I am no expert on the history of our understanding of germs. But what little I know leads me to believe that it was one thing to persuade the scientific and medical experts, and something else to promote and publicize the understanding among the general populace so that it could benefit the health and well being of a whole society.
Evolution is in much the same situation. Among experts, the evidence is clear and overwhelming, and it comes not simply from an idea of Charles Darwin’s published 150 years ago, but from the combined information from genetics, paleontology, biology and many other fields. New evidence is constantly pouring in, and it consistently supports an evolutionary understanding. Through genetics, we now can be as certain about the degree of relatedness between organisms as we can about anything in science. Evolution allows predictions to made not just about where fossils with certain features should be found, but also about where to look for precious commodities like oil. And without evolution, we would not be able to combat diseases as effectively. Evolution can be witnessed in the lab. Contrary to the claims that are sometimes made, there is probably no other theory that has been tested as rigorously and been confirmed so consistently.
One way antievolutionists give the impression that evolution is “a theory in crisis” is by quoting experts out of context. I thought of this as I was reading Kenneth Miller’s wonderful book, Only a Theory: Evolution and the Battle for America’s Soul (New York: Penguin/Viking, 2008). At one point the reader encounters the following sentence (p.15): “ID is gaining support because it’s correct and because it provides a new explanation of life that supersedes Darwinian explanations.” It probably won’t be long until this quote is mined by supporters of ID. But to take it out of the context of a hypothetical “what if” line of argumentation turns it into a statement that runs counter to the argument of the book. But that is what proponents of ID do. They take bits and pieces and spin them in such a way that those who are unfamiliar with evolutionary theory get a very different impression than those who know and understand it and the overwhelming evidence that supports it.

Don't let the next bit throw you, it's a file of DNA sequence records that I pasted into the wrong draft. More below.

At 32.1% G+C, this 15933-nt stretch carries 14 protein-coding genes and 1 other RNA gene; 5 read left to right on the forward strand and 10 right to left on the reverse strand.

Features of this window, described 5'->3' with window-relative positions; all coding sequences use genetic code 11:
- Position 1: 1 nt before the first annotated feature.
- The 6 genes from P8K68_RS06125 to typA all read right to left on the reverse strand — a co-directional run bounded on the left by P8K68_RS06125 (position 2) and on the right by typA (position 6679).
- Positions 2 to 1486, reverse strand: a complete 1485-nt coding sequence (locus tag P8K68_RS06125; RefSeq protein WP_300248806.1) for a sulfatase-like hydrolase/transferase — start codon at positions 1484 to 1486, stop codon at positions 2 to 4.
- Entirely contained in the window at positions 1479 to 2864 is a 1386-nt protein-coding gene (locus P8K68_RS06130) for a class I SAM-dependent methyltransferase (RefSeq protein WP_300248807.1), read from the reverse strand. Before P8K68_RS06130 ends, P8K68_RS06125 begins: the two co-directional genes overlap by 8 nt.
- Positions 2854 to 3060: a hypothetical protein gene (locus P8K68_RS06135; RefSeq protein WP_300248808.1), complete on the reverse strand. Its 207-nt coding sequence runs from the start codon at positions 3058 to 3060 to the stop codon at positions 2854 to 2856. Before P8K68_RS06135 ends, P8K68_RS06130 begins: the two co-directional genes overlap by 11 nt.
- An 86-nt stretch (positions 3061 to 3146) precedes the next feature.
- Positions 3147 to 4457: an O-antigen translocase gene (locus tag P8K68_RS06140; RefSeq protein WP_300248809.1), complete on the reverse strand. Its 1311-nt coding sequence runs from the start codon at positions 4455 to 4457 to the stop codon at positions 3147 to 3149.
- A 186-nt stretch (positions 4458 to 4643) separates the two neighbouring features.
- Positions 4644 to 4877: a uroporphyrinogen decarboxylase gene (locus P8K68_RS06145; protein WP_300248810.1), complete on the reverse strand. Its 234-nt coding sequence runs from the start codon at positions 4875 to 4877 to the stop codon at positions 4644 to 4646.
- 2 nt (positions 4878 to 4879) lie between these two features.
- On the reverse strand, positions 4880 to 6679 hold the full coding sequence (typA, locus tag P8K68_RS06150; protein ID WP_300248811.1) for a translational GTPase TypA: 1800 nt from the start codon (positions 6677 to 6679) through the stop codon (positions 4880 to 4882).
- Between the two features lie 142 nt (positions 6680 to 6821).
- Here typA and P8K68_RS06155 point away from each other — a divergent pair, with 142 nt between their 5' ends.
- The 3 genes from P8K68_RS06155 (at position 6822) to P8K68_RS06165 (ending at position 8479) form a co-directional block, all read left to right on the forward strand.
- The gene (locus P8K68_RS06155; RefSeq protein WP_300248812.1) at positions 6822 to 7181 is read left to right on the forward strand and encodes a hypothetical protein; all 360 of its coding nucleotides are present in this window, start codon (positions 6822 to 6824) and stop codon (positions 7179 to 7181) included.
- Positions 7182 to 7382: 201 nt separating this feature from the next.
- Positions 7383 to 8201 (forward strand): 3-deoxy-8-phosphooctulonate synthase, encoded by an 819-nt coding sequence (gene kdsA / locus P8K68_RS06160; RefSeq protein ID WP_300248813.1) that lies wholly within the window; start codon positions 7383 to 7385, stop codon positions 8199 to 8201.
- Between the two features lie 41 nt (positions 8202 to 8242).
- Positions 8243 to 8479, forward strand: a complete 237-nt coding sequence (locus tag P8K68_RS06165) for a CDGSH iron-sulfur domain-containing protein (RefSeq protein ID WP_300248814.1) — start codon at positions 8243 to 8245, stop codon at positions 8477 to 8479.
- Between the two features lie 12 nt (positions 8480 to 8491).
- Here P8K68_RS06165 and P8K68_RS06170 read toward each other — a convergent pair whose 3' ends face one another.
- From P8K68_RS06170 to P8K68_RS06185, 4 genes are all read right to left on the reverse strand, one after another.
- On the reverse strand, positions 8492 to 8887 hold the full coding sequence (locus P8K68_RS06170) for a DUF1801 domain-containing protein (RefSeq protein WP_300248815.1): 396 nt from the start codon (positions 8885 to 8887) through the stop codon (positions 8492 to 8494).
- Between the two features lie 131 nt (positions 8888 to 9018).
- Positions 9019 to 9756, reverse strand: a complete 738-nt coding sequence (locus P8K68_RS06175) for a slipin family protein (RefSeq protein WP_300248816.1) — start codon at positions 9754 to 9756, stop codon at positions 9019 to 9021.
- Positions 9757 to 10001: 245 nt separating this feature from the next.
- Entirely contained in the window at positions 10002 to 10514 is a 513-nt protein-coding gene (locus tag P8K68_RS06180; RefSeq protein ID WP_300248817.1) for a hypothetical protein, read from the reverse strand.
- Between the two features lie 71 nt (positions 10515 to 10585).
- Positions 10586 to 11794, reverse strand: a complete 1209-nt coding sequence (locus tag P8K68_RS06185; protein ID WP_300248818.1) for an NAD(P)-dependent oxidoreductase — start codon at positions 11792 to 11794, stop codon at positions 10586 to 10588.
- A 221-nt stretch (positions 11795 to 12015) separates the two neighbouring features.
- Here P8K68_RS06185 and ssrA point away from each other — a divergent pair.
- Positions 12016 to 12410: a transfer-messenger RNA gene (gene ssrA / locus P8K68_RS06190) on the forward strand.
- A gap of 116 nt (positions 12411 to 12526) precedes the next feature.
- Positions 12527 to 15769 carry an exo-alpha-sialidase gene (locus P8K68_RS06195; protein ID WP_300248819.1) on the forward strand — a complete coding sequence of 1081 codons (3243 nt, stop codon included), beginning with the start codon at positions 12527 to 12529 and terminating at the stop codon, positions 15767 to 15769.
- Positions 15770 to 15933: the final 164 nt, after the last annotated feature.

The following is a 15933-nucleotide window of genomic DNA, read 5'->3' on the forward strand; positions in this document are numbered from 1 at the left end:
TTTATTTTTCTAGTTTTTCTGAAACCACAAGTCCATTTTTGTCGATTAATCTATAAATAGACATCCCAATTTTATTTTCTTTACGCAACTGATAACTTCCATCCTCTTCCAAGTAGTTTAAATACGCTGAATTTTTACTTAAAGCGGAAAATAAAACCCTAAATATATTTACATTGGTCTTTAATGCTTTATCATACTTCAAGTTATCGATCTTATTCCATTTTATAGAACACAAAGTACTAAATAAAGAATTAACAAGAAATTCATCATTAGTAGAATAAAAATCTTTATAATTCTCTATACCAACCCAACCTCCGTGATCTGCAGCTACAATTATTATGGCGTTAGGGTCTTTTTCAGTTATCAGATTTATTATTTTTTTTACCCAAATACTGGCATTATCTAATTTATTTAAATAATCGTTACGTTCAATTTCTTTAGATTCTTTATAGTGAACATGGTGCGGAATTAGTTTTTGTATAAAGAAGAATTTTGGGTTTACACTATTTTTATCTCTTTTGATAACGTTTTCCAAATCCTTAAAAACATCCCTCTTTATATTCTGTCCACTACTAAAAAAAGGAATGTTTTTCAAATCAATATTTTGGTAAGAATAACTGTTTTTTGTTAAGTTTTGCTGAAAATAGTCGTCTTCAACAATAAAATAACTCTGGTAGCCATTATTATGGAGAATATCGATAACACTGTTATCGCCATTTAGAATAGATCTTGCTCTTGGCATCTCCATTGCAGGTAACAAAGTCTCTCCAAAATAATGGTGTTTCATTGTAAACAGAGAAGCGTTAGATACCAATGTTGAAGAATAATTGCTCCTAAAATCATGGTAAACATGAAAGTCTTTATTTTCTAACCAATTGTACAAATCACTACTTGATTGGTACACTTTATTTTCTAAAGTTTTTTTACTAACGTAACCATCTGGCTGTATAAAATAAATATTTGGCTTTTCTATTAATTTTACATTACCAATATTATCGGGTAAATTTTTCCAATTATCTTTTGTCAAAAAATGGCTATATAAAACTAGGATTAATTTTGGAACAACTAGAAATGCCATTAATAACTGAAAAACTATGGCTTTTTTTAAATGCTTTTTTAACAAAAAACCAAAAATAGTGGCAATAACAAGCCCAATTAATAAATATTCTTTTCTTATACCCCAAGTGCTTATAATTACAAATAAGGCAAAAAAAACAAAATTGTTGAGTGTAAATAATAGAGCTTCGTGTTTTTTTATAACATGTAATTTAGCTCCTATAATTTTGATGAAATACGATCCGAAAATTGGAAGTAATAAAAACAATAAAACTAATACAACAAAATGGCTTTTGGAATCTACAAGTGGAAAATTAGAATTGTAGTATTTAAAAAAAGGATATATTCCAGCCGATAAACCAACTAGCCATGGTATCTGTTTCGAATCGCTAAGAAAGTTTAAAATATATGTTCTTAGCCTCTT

Although some have suggested the book is a revision of his earlier Finding Darwin’s God, this is certainly not the case. The book is more of a sequel, focusing far more attention on Intelligent Design, the most recent developments in biology and in science education, and seeks to get at the heart of why evolution, a fabulous scientific success story, is nonetheless viewed negatively by an astounding number of Americans. The answer is of course that evolution has been set for them in contrast to meaning, value and purpose. Faced with such a choice, humans will always choose the latter. But as Miller points out (and as I’ve said many times on this blog), if evolution is a threat to meaning and purpose, then so are genetics, and embryology, and all the domains of science in which natural explanations of aspects of our existence are provided. The solution is to realize that we can be material, biological entities and valuable. We do this in other areas, and once the popular imagination does the same with biology, the antipathy towards evolution will begin to dissipate (see pp.141-143).
Miller’s book presents many examples of the evidence for evolution. The blood clotting mechanism in vertebrates is often cited as an example of a biological capacity that is “irreducibly complex” and thus “intelligently designed.” Yet possible stages in its development have been identified. Moreover, if we could go back in time and look at the ancestor of the vertebrates that have the blood clotting mechanism, we’d expect to find it had the raw materials to make such a mechanism already scattered around its genome. If we examine the sea squirt, a chordate that is descended from a common ancestor with modern vertebrates, we find all but two of the relevant proteins in its genome (p.66).
One amusing example of how creationists themselves provide evidence for evolution is provided on pp.92-95. While young-earth creationists regularly assert that the intermediate fossils between modern humans and earlier primates are either clealy human or clearly ape, if you compare how various creationists assess specific fossils, they differ on all but one of six major hominid fossils (see the chart on p.95). In other words, these authors agree in claiming that these fossils are clearly human or clearly ape, and yet cannot agree on which are which, thus providing evidence that these fossils in fact do not fall in an obvious way into one classification or the other.
Other examples abound, and are powerfully persuasive. Our loss of the ability to produce our own vitamin C suggests we had an ancestor that lived in a place where citrus fruit was in abundance and was part of the diet, and thus the ability to produce vitamin C could be lost without natural selection eliminating the error. What we find as we dig deeper is that we share this inability not only as humans but with those primates most closely related to us, but not others. We also share the same exact pseudogene in the beta-globin gene cluster as other primates, and as Miller points out, agreeing on errors is a classic example of decisive evidence for plagiarism (pp.99-101).
Miller’s book offers a passionate and persuasive vision of science as not incompatible with faith, while also showing how intelligent design is a danger to science. I highly recommend Miller’s latest book, like his earlier ones, to anyone interested in understanding evolution, or why pseudoscientific religiously-inspired movement gain the appeal that they do, and what exactly is wrong with them. Both science and faith are the stronger for the coherent vision of both Miller offers.